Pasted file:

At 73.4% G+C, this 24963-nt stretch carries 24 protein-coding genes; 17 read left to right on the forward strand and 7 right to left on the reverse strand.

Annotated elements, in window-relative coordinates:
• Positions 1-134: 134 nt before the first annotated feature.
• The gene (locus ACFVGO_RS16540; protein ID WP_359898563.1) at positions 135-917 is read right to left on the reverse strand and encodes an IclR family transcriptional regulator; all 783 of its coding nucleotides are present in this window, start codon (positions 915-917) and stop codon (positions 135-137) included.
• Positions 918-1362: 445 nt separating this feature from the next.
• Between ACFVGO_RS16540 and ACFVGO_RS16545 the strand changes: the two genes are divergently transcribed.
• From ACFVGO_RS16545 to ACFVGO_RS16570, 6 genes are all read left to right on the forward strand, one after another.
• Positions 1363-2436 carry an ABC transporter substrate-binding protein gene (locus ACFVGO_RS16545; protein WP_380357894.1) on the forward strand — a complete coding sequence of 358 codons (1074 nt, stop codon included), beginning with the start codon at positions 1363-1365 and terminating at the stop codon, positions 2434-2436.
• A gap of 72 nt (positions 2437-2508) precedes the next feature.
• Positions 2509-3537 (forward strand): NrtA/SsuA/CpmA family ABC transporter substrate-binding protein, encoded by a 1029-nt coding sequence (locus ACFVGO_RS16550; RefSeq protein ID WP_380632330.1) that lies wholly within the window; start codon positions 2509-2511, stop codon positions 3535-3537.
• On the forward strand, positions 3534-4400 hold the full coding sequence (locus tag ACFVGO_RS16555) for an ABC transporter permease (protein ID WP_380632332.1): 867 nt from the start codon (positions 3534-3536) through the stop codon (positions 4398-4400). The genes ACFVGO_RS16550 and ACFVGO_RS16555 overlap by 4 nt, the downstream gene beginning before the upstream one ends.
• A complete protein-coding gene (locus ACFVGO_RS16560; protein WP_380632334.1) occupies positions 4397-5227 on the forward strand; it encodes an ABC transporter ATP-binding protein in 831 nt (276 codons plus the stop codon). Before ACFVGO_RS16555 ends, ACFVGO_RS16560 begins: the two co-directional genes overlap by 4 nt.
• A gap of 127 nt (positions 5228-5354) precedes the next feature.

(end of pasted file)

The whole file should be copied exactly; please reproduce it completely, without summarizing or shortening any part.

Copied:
At 73.4% G+C, this 24963-nt stretch carries 24 protein-coding genes; 17 read left to right on the forward strand and 7 right to left on the reverse strand.

Annotated elements, in window-relative coordinates:
• Positions 1-134: 134 nt before the first annotated feature.
• The gene (locus ACFVGO_RS16540; protein ID WP_359898563.1) at positions 135-917 is read right to left on the reverse strand and encodes an IclR family transcriptional regulator; all 783 of its coding nucleotides are present in this window, start codon (positions 915-917) and stop codon (positions 135-137) included.
• Positions 918-1362: 445 nt separating this feature from the next.
• Between ACFVGO_RS16540 and ACFVGO_RS16545 the strand changes: the two genes are divergently transcribed.
• From ACFVGO_RS16545 to ACFVGO_RS16570, 6 genes are all read left to right on the forward strand, one after another.
• Positions 1363-2436 carry an ABC transporter substrate-binding protein gene (locus ACFVGO_RS16545; protein WP_380357894.1) on the forward strand — a complete coding sequence of 358 codons (1074 nt, stop codon included), beginning with the start codon at positions 1363-1365 and terminating at the stop codon, positions 2434-2436.
• A gap of 72 nt (positions 2437-2508) precedes the next feature.
• Positions 2509-3537 (forward strand): NrtA/SsuA/CpmA family ABC transporter substrate-binding protein, encoded by a 1029-nt coding sequence (locus ACFVGO_RS16550; RefSeq protein ID WP_380632330.1) that lies wholly within the window; start codon positions 2509-2511, stop codon positions 3535-3537.
• On the forward strand, positions 3534-4400 hold the full coding sequence (locus tag ACFVGO_RS16555) for an ABC transporter permease (protein ID WP_380632332.1): 867 nt from the start codon (positions 3534-3536) through the stop codon (positions 4398-4400). The genes ACFVGO_RS16550 and ACFVGO_RS16555 overlap by 4 nt, the downstream gene beginning before the upstream one ends.
• A complete protein-coding gene (locus ACFVGO_RS16560; protein WP_380632334.1) occupies positions 4397-5227 on the forward strand; it encodes an ABC transporter ATP-binding protein in 831 nt (276 codons plus the stop codon). Before ACFVGO_RS16555 ends, ACFVGO_RS16560 begins: the two co-directional genes overlap by 4 nt.
• A gap of 127 nt (positions 5228-5354) precedes the next feature.